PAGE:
On the Road is a weekday feature spotlighting reader photo submissions. From the exotic to the familiar, whether you’re traveling or in your own backyard, we would love to see the world through your eyes.
This series was created by Alain Chamot (1971-2020).
Our second day in Normandy was a visit to Arromanches and Gold, Juno, and Sword Beaches. On our third day, we saw the American beaches: Omaha and Utah.
In the sea offshore of Arromanches, we saw the remnants of the “Mulberries” – the artificial docks that were built in England, towed across the Channel, and sunk to build the port so supplies and reinforcements could be landed. Twenty of the original 115 are still there.
This is the German Longues-sur-Mer battery, which had four 150 mm guns like this one with a range of 12 miles.
This outside exhibit at Le Grande Bunker Musee in Ouistreham is a Higgins boat (landing craft) that brought the troops to shore.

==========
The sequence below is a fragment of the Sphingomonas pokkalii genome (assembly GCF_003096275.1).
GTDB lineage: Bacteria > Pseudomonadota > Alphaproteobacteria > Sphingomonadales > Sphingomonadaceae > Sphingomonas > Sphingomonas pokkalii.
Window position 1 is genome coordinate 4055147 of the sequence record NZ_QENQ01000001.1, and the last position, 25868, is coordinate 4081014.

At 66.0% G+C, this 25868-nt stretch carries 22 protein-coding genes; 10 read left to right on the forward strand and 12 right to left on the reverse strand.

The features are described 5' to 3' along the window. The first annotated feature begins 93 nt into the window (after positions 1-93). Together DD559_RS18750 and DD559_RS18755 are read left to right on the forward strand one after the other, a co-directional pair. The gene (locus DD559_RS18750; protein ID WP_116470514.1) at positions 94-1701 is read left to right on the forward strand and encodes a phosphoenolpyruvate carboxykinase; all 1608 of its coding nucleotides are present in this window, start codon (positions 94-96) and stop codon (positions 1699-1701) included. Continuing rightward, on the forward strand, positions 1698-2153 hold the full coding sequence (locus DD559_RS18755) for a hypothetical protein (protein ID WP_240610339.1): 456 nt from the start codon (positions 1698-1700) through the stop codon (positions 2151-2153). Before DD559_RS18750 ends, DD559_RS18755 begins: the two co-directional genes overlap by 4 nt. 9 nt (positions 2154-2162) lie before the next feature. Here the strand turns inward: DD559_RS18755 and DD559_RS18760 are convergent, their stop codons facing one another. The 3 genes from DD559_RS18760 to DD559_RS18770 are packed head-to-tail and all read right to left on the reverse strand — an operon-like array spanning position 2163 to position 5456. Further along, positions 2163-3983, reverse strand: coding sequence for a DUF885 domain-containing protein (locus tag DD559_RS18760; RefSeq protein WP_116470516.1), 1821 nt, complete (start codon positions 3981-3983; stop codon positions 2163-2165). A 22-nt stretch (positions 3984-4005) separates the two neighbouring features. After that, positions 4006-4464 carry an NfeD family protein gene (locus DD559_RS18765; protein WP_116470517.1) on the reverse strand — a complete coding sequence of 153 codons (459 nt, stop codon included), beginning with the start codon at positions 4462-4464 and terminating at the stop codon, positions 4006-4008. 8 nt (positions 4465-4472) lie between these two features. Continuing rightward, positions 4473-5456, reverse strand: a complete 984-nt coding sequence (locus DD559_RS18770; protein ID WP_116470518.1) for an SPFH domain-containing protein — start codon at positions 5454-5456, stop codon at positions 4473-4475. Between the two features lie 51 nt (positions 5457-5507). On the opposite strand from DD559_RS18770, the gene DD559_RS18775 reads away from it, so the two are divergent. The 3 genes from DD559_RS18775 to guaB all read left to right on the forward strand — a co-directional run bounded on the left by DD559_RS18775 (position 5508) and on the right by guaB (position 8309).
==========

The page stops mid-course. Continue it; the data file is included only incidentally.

Pointe du Hoc, a rocky headland, had to be taken because intelligence said the Germans had placed artillery overlooking Omaha Beach.
Pointe du Hoc. The defenses were bombed, shelled and then attacked by 225 US Rangers, who scaled the 100-ft rock wall and took the bunkers to find the guns had been dismantled and hidden inland. Only 90 rangers were still standing when it was over. Bomb and shell craters still pockmark the area.
Omaha Beach was the site of the most intense fighting and highest US casualties.
The first wave included the 29th Infantry Division, made up of National Guard troops, which is why this monument to the US National Guard is at Omaha.
Utah Beach was less well defended. Casualties were lighter, in part because of the success of the airborne troops in cutting routes for German reinforcements before the landing.
This was taken on a weekend, and the beach, even historical, is still a beach.